And even if the church universal were the best at dismantling the death machines of empire and white supremacy and capitalism on every corner in Chattanooga … even if the church shone a righteous light on every example of police brutality against black people in this community … even if the church were to stop gentrification and displacement in every working class neighborhood in Hamilton County … even if all the parishes in this Diocese were to provide sanctuary for every immigrant seeking refuge … even if the church did all of that, Jesus tells us that ministry will still take you to places where you do not wish to go.
You see, even though Peter says “Yes” all three times in the passage we heard today, and even though that seems to suggest that his three denials have been redeemed, listen again to what Jesus still says to Peter:
“Very truly I tell you, when you were younger, you used to fasten your own belt and to go wherever you wished. But when you grow old, Peter, you will stretch out your hands, and someone else will fasten a belt around you and take you where you do not wish to go.”
Claire, like Peter, you will find yourself standing next to a lot of charcoal fires trying to stand warm, and when the guardians of the status quo and their lethal henchmen ask you whose disciple you might be, you may not wish to go there.
As a priest, saying Yes means caring for the family of the murdered and the murderer, and you may not wish to go there;
As a priest, saying yes means preaching righteous anger on behalf of those displaced by progress and giving pastoral care to those who are intoxicated by the power of the state … and you may not wish to go there;
you are called into to the ICU; the morgue, the graveside; to the streets on fire with anguish and pain; the mundane office room;
you are called to read the suicide note, to mop up the toxins of opioids … and you may not wish to go there.
Your body will break and your marriage will struggle and a teenage Sylvan will try to reject your motherhood
& you will feel even more deeply the strain of having to stand in your power as a woman in the Church
and when all that’s happening at once and the Church matriarch’s funeral is the next day … you will not wish to go there.
Claire, my sister, this role may not be a call to death, but it certainly is a call to the possibility of it. And because of that, and because the sacrifices made in the name of following Jesus are so great in number, you will wish to say No.
So where do you go when you do not wish to go … there?
Well, Claire … well, all you other disciples … Jesus has already told you, “come … and have breakfast.”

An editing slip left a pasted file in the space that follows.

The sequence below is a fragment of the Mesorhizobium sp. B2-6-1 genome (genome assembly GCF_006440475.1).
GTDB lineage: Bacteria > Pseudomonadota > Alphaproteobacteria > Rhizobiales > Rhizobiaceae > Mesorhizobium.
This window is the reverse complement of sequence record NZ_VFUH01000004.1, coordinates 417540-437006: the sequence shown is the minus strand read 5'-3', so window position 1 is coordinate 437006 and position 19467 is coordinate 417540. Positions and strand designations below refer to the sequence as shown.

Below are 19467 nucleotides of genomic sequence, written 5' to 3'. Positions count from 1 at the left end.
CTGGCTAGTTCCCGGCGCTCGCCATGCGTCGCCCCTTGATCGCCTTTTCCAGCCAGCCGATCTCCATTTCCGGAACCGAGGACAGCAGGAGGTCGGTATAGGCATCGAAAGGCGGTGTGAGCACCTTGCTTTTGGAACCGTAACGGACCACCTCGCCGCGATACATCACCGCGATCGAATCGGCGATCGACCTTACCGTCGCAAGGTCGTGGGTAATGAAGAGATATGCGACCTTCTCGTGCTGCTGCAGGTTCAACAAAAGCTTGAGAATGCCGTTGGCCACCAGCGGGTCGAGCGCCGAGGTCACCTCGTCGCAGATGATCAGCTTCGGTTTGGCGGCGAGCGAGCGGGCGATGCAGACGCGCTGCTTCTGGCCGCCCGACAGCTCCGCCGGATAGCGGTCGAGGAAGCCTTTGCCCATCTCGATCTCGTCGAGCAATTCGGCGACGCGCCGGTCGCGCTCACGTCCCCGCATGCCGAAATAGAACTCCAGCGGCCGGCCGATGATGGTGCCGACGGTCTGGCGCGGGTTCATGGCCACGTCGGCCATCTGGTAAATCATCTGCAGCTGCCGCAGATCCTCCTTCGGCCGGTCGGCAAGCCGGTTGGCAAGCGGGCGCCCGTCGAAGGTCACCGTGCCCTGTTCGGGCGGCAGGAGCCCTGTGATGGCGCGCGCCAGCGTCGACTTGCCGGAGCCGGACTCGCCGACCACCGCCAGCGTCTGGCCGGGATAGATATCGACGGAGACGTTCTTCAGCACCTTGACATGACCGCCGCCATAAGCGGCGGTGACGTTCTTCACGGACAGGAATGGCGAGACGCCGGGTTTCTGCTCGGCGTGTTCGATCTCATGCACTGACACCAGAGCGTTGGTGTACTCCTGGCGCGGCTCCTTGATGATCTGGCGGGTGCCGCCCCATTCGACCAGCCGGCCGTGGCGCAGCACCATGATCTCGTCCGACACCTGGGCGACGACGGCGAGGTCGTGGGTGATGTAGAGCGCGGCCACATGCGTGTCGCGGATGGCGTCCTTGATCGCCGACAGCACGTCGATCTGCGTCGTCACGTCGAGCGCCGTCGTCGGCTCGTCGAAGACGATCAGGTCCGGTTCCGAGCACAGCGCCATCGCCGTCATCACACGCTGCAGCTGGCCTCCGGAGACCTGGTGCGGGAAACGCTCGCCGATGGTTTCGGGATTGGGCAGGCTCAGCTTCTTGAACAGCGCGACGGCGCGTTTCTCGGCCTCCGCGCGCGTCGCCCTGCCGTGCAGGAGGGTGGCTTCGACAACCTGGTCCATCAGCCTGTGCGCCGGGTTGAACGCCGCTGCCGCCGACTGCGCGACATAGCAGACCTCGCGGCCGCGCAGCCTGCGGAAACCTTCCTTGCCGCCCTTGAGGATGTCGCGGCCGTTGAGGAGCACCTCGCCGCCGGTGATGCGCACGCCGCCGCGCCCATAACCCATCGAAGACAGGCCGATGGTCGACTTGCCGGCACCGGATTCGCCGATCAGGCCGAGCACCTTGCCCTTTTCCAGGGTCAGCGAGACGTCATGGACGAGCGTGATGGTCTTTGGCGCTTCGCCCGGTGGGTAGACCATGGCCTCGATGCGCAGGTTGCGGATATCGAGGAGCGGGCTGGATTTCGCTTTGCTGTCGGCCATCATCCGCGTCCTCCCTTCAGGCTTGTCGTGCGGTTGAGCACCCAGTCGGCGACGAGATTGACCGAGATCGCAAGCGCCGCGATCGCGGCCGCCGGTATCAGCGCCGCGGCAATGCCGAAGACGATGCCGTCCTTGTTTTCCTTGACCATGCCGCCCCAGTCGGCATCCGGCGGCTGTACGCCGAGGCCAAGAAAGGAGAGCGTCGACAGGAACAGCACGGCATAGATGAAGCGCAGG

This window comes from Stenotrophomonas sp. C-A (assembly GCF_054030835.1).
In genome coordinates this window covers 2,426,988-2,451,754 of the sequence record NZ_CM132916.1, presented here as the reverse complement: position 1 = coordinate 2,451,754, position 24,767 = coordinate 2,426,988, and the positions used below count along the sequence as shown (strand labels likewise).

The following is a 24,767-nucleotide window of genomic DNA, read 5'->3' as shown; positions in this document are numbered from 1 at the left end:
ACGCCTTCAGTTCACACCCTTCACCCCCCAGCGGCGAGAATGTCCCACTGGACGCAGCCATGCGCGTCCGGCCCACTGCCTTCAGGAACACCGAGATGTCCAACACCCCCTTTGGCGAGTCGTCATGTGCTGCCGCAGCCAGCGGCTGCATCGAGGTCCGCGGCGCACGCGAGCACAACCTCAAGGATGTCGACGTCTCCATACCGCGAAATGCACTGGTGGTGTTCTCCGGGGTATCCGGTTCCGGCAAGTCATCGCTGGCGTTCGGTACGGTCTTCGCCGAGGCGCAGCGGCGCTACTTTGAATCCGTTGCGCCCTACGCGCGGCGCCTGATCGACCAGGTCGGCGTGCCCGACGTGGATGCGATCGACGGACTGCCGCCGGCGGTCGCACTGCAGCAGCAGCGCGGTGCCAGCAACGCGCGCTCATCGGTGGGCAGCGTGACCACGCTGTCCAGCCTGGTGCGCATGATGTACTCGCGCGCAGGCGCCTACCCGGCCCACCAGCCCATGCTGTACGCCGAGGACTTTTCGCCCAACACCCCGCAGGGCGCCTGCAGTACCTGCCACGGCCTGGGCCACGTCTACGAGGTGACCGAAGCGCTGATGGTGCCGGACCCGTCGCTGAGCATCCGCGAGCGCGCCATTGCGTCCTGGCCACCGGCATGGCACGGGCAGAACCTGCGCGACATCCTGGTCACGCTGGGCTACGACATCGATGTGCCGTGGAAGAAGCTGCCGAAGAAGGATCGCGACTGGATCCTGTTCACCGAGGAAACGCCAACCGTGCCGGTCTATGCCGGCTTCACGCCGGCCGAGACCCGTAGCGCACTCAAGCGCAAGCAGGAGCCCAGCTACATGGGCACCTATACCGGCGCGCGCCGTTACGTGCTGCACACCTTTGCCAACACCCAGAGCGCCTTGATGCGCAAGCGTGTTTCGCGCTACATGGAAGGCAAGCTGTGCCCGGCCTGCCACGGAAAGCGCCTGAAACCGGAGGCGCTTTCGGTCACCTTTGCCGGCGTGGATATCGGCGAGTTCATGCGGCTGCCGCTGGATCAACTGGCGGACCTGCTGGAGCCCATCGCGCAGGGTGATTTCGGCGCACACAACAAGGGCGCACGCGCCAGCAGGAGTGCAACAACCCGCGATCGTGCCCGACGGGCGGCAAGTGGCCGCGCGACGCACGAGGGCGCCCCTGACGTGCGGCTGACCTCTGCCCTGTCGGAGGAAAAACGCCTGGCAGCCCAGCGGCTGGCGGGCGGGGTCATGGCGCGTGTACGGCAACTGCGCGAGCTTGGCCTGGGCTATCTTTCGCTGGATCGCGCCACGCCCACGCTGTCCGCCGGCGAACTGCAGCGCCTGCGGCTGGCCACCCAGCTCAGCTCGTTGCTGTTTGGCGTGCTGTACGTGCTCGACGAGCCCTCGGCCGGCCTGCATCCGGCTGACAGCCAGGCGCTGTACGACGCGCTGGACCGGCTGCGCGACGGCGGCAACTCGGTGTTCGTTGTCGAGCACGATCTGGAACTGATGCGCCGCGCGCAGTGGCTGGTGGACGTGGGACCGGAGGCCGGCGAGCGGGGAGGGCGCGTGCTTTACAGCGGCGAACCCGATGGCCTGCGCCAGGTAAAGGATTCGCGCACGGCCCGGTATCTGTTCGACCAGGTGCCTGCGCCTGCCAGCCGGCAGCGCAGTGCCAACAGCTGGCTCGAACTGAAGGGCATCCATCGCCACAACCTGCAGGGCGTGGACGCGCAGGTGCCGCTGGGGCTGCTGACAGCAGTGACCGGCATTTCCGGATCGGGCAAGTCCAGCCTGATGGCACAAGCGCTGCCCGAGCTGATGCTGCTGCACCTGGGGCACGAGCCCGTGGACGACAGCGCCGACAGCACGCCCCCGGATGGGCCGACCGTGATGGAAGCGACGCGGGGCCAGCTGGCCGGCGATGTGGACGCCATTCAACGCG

There [point to table] … there, Jesus tells you … that’s where you go when you are taken where you do not wish to go. “Follow me,” Jesus tells you. Follow me there. When you are afraid … when you are hungry … when you are resentful … when you are worn from walking the burning streets … when you are sore from holding the parent who’s lost her child … when you delight in God’s blessings … whenever and wherever and with whomever you are … Remember to come and break your fast, and help others do the same.
Remember that with God, there will always be another charcoal fire. There will always be another meal laid out. The promise of the table … the promise of another charcoal fire … is that our God is a God of infinite Yes’s, even though our hands will stretch out and we may sometimes be taken to places we do not wish to go.
And as for you, Claire, remember that a profound responsibility of this new role to which you are about to say yes, is to call people together to remember this promise … this promise of God’s desire for transformation … God’s desire for reconciliation … God’s desire for all Creation to meet and merge at one place.
Help us unleash the remembrance of that, Claire, even as a belt is fastened around us … even as we are led to places we do not wish to go.
So let’s end by going back to the beginning. In the first scene of this chapter, Peter says, “I am going fishing” and some other disciples respond, “We will go with you.”
You are going fishing, Claire. And we will go with you.
When the disciples come ashore, they see a charcoal fire. The fish is cooking. The bread is warming. Peter hauls in the huge catch of fish; Jesus welcomes them to breakfast.
And in your ministry, Claire, and in our collective ministries, my sisters & brothers, God’s promise is that Jesus will always be saying, “Come and have breakfast.”
Say yes to that, and help us keep the feast. Amen.